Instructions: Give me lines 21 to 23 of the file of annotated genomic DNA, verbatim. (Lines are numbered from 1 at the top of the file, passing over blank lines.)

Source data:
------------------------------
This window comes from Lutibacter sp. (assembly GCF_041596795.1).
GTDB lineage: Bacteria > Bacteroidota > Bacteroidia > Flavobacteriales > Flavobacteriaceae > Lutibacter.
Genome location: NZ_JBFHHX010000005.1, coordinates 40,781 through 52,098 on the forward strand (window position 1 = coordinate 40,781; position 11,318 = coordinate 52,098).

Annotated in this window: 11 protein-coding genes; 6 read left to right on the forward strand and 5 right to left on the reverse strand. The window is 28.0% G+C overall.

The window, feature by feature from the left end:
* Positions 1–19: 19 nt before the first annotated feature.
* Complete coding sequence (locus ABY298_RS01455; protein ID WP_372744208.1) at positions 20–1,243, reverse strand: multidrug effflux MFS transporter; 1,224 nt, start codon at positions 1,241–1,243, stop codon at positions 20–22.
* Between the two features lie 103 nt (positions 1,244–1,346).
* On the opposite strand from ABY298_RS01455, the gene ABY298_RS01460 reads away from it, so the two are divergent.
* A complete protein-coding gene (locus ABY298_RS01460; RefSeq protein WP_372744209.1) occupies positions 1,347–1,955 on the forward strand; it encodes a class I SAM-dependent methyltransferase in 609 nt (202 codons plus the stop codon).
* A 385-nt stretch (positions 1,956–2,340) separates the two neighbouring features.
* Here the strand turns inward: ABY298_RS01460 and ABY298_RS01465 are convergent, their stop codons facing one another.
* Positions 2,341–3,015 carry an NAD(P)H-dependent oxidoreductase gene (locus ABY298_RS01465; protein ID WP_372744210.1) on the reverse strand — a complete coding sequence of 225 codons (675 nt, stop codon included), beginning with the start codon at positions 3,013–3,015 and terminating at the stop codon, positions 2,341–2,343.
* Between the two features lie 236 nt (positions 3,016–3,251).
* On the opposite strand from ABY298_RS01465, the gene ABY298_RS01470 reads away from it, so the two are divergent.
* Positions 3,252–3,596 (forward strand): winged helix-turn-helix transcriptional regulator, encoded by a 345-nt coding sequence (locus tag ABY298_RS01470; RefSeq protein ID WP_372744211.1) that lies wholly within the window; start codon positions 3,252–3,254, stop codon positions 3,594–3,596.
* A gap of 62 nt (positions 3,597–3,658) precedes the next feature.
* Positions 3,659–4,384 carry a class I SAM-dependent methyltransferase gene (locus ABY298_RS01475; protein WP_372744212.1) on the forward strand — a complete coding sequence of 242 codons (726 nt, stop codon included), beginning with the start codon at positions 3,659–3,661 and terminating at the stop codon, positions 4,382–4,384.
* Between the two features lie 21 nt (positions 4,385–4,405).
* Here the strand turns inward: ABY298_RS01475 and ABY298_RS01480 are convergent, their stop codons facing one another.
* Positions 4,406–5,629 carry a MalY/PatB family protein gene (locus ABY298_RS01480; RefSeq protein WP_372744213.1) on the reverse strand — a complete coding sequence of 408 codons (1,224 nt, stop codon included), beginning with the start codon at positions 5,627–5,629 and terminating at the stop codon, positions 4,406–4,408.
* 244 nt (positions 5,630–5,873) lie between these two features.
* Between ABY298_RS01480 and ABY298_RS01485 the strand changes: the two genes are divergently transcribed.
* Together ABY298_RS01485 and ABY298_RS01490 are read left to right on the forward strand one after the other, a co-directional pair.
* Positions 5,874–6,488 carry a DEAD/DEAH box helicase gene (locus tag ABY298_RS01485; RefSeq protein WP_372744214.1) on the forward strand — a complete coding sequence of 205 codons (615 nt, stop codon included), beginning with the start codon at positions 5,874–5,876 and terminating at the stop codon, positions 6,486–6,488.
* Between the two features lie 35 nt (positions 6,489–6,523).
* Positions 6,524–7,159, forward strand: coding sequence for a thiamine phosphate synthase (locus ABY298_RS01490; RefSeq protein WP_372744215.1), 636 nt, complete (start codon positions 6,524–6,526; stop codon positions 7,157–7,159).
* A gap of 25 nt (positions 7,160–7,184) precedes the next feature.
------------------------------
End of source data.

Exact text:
* Positions 4,406–5,629 carry a MalY/PatB family protein gene (locus ABY298_RS01480; RefSeq protein WP_372744213.1) on the reverse strand — a complete coding sequence of 408 codons (1,224 nt, stop codon included), beginning with the start codon at positions 5,627–5,629 and terminating at the stop codon, positions 4,406–4,408.
* 244 nt (positions 5,630–5,873) lie between these two features.
* Between ABY298_RS01480 and ABY298_RS01485 the strand changes: the two genes are divergently transcribed.